linux3_0

Compiling custom kernel on Chromebook

WARNING: this article is unfinished, under revision and is not tested 100% yet. I do not issue any guarantee that this will work and maybe you can crash your system. I will update this article when all this process works fine. Keep in touch! Requeriments This guide assumes you’ve installed Ubuntu, Debian or another GNU/Linux distribution [...]





WARNING: this article is unfinished, under revision and is not tested 100% yet. I do not issue any guarantee that this will work and maybe you can crash your system. I will update this article when all this process works fine. Keep in touch!



Requeriments

This guide assumes you’ve installed Ubuntu, Debian or another GNU/Linux distribution on your Chromebook, and you’ve succesful installed a Chrome OS chroot environment on your local machine.
Please look at previous posts of this blog for install Ubuntu on your Chromebook, and follow this guide to install a Chrome OS chroot environment in your local machine: http://www.chromium.org/chromium-os/developer-guide

1. Install required packages for kernel compilation
If you are an experienced Linux user, you can skip this and go thru step 4.


First we update our package database:

CODE
sudo apt-get update

Then we install some needed packages like this:

CODE
sudo apt-get install ncurses-dev wget bzip2



2. Getting the source
We are going to work with last stable (when writing this article) kernel version (Linux 3.1.1). But you should check the last stable kernel here: http://www.kernel.org

CODE
sudo wget -P /usr/src http://www.kernel.org/pub/linux/kernel/v3.0/linux-3.1.1.tar.bz2

Then we unpack the kernel sources and create a symlink linux to the kernel sources directory:

CODE
cd /usr/src
sudo tar -xjvf linux-3.1.1.tar.bz2
sudo ln -s linux-3.1.1 linux
cd linux

3. Configuring and compiling the kernel
It’s a good idea to use the configuration of your current working kernel as a basis for your new kernel. After copying the .config file we run:

CODE
sudo make menuconfig

which brings up the kernel configuration menu. Go to Load an Alternate Configuration File and choose .config (which contains the configuration of your current working kernel) as the configuration file.

Configure the kernel at your choice, save and exit.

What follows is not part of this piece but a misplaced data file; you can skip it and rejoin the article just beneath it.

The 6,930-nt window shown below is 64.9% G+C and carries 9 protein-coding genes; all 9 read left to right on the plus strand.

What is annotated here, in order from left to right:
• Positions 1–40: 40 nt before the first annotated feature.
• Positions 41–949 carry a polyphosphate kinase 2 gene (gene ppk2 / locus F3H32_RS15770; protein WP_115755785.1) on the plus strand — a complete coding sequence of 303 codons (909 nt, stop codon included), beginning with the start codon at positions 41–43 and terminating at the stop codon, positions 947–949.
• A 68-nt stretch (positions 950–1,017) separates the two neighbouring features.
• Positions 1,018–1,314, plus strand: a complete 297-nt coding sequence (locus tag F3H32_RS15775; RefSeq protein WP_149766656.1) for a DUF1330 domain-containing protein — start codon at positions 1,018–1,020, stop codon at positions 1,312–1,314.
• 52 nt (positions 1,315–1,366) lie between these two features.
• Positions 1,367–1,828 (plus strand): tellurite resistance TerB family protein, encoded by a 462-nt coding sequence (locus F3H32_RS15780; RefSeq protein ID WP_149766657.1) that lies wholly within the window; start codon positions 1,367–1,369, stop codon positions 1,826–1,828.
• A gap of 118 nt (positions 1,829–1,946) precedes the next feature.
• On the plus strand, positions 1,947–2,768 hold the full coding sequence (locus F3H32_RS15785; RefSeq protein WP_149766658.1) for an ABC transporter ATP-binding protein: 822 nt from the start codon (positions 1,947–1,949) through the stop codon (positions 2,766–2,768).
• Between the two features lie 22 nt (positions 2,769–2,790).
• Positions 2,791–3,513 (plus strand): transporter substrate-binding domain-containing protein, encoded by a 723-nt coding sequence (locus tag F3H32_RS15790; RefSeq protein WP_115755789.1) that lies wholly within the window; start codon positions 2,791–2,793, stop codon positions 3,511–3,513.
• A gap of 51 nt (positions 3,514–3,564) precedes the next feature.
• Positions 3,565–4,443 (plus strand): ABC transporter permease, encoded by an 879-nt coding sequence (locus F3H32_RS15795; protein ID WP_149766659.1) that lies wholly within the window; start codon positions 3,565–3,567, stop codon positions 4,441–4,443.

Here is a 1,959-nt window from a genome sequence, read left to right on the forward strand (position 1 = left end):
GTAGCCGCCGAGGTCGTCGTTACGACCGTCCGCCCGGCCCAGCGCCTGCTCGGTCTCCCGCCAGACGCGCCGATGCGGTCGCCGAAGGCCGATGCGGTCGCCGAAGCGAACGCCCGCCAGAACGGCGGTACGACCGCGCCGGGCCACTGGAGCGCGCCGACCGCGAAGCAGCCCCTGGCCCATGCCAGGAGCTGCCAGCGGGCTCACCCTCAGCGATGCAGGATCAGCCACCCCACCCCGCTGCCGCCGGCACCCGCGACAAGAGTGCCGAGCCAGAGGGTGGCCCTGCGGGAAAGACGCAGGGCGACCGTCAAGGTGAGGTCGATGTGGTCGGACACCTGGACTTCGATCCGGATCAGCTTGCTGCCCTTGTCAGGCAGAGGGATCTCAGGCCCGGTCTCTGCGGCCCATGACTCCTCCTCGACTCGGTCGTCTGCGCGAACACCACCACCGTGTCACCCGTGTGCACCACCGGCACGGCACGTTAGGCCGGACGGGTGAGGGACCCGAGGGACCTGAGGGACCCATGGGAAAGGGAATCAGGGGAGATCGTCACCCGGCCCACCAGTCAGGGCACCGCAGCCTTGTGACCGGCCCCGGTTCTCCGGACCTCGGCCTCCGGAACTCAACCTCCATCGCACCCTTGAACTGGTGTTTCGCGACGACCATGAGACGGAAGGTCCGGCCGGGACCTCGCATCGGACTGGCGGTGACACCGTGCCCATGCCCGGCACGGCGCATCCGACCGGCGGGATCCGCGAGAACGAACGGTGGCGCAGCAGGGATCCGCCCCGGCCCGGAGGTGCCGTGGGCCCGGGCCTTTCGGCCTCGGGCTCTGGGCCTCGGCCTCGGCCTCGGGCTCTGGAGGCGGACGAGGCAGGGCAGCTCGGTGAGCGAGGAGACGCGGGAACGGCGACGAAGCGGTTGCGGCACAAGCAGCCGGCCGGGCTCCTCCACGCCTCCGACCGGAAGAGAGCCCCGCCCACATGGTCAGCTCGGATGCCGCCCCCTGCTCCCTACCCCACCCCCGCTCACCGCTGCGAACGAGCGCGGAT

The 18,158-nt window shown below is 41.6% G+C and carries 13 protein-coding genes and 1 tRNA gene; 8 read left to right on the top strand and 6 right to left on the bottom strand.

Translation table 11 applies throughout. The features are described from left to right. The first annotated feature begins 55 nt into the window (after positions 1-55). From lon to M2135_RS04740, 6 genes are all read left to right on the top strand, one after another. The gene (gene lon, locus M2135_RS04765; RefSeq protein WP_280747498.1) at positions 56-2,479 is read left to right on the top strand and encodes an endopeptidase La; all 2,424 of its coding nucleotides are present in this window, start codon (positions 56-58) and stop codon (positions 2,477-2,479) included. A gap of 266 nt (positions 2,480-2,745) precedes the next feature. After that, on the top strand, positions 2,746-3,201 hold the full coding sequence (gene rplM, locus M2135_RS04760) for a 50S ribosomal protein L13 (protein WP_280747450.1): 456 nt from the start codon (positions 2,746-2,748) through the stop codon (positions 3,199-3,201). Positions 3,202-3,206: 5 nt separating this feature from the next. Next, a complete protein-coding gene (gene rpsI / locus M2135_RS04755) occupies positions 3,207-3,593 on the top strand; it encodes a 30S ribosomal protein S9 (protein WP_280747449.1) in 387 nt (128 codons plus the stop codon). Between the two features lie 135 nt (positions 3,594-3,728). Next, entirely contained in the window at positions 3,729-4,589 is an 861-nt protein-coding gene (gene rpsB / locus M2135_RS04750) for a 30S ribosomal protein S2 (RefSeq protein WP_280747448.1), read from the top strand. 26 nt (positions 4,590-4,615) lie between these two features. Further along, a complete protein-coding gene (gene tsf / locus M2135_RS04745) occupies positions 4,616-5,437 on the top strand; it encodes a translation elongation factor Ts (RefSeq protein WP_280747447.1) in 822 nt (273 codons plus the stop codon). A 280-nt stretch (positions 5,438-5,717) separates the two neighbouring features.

Processor type and features  --->
     [*] Symmetric multi-processing support
         Processor family (Intel Atom)  --->
     [*] Enable DMI scanning
     [*] EFI runtime service support
 Power management and ACPI options  --->
     [*] Suspend to RAM and standby
     [*] Run-time PM core functionality
     CPU Frequency scaling  --->
         x86 CPU frequency scaling drivers  --->
             < *> ACPI Processor P-States driver
     -*- CPU idle PM support
 Bus options (PCI, PCMCIA, EISA, MCA, ISA) --->
     [*] PCI support
     [*] PCI Express support
 Networking --->
     <m>   Bluetooth subsystem support  --->
         Bluetooth device drivers  --->
             </m><m> HCI USB driver
     -*-   Wireless  --->
         </m><m>   cfg80211 - wireless configuration API
         [*]     enable powersave by default
         [*]     cfg80211 DebugFS entries
         [*]     cfg80211 wireless extensions compatibility
         {M}   Common routines for IEEE802.11 drivers
         </m><m>   Generic IEEE 802.11 Networking Stack (mac80211)
         [*]   Minstrel
         [*]     Minstrel 802.11n support
         [*]   Export mac80211 internals in DebugFS
 File systems  ---> 
     Partition Types  --->
         [*] Advanced partition selection
         [*]   EFI GUID Partition support
 Device Drivers --->
     SCSI device support  --->
         < *> SCSI disk support
     < *> Serial ATA and Parallel ATA drivers  --->
         [*]   ATA ACPI Support
         < *>   AHCI SATA support
         [*]   ATA SFF support
         [*]     ATA BMDMA support
         < *>       Intel ESB, ICH, PIIX3, PIIX4 PATA/SATA support
         < *>     Generic ATA support
     [*] Network device support  --->
         [*]   Wireless LAN  --->
             </m><m>   Atheros Wireless Cards  --->
                 [*]   Atheros wireless debugging
                 </m><m>   Atheros 802.11n wireless cards support
                 [*]     Atheros ath9k PCI/PCIe bus support
                 [*]     Atheros ath9k debugging
                 [*]     Atheros ath9k rate control
         Input device support  --->
             [*]   Mice  --->
                 < *>   PS/2 mouse
                 [*]     Synaptics PS/2 mouse protocol extension
             Hardware I/O ports  --->